Wilson is a consultant on social justice and educational issues and one of the founding members of DePaul University’s School for New Learning. Wilson, appointed in April 2019, also was a commissioner on Obama’s White House Fellowship Program and is godmother to Sasha and Malia Obama.
“Unfortunately, the person we are considering at this moment is someone who did not give consideration to law enforcement on the street,” Bryant said on the Senate floor.
Veal, 69, was convicted of killing Chicago police Sgt. James Severin and Officer Anthony Rizzato in 1970.
Hurst, 78, was convicted of killing Chicago police Officer Herman Stallworth in 1967.
The Illinois Prisoner Review Board voted 8-4 to parole both Veal and Hurst. Both have been released from prison but must report to parole officers for the duration of their original sentences.
Veal was 17 in 1970 when he and another man, armed with .30-caliber rifles, killed Severin and Rizzato as the two officers walked across a baseball diamond in the Cabrini-Green public housing complex. Veal’s co-defendant George Knights, 75, remains in prison.
Cook County State’s Attorney Kim Foxx had objected to Veal’s release. Then, she changed her policy, saying she wouldn’t make any more parole recommendations. So she declined to take a position on Hurst’s release. Hurst was convicted of killing Stallworth and wounding his partner after being pulled over for speeding in 1967.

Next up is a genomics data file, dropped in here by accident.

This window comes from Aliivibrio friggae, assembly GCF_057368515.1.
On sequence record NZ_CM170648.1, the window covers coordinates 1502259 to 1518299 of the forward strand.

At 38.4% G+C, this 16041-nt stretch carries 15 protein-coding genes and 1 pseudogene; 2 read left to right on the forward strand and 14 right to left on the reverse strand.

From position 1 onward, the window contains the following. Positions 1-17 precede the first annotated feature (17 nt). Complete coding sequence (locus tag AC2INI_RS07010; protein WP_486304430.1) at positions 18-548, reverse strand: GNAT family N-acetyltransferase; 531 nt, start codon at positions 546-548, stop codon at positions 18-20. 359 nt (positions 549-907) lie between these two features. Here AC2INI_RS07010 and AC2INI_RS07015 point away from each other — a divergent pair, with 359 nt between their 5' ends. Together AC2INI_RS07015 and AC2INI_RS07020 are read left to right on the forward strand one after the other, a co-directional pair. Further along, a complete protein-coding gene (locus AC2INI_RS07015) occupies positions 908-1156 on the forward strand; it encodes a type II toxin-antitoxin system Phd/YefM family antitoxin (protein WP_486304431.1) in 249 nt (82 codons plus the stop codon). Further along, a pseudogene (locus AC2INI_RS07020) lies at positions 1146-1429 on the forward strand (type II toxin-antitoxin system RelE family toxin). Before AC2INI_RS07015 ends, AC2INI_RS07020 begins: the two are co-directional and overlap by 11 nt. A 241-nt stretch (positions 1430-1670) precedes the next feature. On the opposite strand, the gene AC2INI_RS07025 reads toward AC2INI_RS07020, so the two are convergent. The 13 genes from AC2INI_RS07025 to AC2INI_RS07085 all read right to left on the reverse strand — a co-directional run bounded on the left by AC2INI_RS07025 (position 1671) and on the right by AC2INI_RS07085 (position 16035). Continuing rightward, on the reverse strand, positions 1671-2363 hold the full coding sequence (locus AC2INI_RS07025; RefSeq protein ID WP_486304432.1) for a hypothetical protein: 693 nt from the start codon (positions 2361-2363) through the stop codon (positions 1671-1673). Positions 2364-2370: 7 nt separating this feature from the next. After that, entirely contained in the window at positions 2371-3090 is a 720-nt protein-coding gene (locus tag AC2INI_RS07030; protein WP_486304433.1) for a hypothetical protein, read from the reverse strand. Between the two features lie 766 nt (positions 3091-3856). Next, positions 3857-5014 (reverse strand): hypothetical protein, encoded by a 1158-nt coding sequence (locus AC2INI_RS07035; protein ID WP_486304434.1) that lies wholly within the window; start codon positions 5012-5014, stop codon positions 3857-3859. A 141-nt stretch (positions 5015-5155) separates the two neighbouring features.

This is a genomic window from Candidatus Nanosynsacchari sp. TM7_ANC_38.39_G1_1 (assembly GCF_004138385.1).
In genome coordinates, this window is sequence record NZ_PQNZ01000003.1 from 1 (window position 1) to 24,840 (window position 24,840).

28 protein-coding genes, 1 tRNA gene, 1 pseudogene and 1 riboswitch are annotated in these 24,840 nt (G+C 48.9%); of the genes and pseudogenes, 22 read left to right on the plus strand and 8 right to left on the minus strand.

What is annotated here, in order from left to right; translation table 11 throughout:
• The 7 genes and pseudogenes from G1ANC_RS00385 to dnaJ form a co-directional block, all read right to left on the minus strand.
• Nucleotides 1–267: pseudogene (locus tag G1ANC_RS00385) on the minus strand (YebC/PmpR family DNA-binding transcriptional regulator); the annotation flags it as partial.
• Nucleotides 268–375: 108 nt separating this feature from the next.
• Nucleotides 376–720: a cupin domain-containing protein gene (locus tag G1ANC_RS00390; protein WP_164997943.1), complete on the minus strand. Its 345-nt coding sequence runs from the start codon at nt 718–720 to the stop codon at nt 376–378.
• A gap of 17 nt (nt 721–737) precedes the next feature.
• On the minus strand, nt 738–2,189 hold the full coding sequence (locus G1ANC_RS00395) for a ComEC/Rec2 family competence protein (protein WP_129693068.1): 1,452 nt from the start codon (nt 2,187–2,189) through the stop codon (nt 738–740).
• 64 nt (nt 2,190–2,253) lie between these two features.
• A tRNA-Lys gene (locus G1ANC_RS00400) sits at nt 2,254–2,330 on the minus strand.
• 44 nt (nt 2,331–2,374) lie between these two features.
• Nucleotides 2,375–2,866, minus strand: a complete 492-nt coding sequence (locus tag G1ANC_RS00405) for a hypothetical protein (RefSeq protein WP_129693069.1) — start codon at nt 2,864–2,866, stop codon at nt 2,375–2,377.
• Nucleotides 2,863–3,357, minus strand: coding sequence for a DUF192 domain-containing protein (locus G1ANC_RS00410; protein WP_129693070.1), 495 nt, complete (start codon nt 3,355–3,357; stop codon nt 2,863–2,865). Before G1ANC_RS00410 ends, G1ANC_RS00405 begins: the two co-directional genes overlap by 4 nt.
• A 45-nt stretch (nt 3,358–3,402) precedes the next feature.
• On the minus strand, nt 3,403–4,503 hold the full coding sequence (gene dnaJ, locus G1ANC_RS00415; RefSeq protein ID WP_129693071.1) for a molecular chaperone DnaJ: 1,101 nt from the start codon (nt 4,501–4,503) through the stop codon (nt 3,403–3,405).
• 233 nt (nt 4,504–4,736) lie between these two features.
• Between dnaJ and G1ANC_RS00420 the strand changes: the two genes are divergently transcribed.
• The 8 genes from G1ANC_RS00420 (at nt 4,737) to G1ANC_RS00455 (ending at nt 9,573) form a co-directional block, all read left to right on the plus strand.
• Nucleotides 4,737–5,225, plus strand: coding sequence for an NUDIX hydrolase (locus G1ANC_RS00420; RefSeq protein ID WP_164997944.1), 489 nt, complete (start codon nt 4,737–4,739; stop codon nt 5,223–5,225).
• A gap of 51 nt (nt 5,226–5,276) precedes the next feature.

A parole board “en banc” hearing was scheduled for Thursday, in which the board would vote on those seeking parole, but it has been postponed, according to the board’s website. The next meeting is scheduled for April 28. The 15-seat panel is down to six members with James’ resignation and is now without a quorum.
The cases that would have been considered this week involve six men in prison for murder. Four of them were convicted of killings in Cook County in the 1970s. The other two were convicted of Downstate killings. The most highly publicized case involved Curtis Brownell, who was convicted of raping and strangling a Rockford girl in 1977. All have been repeatedly denied parole by the board.
Last week, the Chicago Tribune reported the state Senate rejected Jeffrey Mears’ nomination to the Prisoner Review Board, with Senate Republicans voicing concern over Mears voting with a majority of the board to parole Paula Sims, convicted of killing her two daughters in 1990, as well as the board’s decision to parole Zelma King, who was convicted of three killings.
Sims and King were released from prison last year but, like Veal and Hurst, remain under state supervision.